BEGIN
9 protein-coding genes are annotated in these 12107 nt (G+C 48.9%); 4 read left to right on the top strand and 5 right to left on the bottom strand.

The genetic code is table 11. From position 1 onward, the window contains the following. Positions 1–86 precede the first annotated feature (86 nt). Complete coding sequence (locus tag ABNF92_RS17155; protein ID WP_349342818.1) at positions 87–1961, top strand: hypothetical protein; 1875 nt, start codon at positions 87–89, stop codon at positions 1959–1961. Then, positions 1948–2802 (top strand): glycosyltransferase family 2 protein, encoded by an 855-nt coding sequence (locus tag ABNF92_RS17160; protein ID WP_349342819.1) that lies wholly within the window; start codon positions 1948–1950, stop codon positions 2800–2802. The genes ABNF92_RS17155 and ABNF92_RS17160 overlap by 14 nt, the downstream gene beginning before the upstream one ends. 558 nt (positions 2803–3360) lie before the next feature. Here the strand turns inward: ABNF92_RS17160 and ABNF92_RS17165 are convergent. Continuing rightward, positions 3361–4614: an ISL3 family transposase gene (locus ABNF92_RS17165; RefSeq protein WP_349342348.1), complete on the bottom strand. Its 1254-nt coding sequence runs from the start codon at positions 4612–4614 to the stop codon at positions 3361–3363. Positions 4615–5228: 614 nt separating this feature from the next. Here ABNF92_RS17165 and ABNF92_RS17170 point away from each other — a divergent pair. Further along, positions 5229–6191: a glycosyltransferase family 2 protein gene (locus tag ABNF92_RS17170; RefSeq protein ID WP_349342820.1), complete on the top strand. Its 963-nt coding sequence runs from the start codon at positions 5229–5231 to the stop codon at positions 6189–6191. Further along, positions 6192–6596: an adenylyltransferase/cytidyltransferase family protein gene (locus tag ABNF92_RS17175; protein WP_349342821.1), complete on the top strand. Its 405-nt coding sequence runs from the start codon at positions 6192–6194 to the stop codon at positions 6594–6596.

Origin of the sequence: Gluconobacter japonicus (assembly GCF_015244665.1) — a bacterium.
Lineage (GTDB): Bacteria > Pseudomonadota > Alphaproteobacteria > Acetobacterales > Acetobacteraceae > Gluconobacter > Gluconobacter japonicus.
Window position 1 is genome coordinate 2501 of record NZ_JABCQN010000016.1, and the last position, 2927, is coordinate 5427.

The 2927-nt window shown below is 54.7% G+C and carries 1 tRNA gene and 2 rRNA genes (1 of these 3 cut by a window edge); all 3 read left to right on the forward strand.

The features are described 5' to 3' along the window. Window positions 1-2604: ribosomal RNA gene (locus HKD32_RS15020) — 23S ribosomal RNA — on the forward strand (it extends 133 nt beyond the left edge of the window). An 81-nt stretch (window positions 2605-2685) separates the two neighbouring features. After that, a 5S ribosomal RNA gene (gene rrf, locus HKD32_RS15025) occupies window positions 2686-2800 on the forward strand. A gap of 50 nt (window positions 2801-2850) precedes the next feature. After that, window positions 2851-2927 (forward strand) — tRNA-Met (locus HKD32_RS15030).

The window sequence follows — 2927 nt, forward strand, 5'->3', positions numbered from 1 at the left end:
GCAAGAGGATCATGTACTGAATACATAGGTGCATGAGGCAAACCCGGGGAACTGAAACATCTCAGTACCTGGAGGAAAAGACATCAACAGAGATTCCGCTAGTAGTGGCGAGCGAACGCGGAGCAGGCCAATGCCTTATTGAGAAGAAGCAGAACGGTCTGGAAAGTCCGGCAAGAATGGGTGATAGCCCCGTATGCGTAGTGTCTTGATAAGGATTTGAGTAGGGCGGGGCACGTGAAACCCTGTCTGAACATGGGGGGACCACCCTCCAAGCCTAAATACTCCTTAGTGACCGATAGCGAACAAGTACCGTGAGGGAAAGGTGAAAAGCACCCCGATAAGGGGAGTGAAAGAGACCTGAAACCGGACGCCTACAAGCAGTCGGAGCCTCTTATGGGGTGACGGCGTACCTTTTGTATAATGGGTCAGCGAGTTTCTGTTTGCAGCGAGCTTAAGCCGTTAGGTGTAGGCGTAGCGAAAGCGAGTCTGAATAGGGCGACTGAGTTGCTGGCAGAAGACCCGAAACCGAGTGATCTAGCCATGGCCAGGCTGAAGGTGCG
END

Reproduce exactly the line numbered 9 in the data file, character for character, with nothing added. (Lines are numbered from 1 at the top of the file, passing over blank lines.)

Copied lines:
GCAAGAGGATCATGTACTGAATACATAGGTGCATGAGGCAAACCCGGGGAACTGAAACATCTCAGTACCTGGAGGAAAAGACATCAACAGAGATTCCGCTAGTAGTGGCGAGCGAACGCGGAGCAGGCCAATGCCTTATTGAGAAGAAGCAGAACGGTCTGGAAAGTCCGGCAAGAATGGGTGATAGCCCCGTATGCGTAGTGTCTTGATAAGGATTTGAGTAGGGCGGGGCACGTGAAACCCTGTCTGAACATGGGGGGACCACCCTCCAAGCCTAAATACTCCTTAGTGACCGATAGCGAACAAGTACCGTGAGGGAAAGGTGAAAAGCACCCCGATAAGGGGAGTGAAAGAGACCTGAAACCGGACGCCTACAAGCAGTCGGAGCCTCTTATGGGGTGACGGCGTACCTTTTGTATAATGGGTCAGCGAGTTTCTGTTTGCAGCGAGCTTAAGCCGTTAGGTGTAGGCGTAGCGAAAGCGAGTCTGAATAGGGCGACTGAGTTGCTGGCAGAAGACCCGAAACCGAGTGATCTAGCCATGGCCAGGCTGAAGGTGCG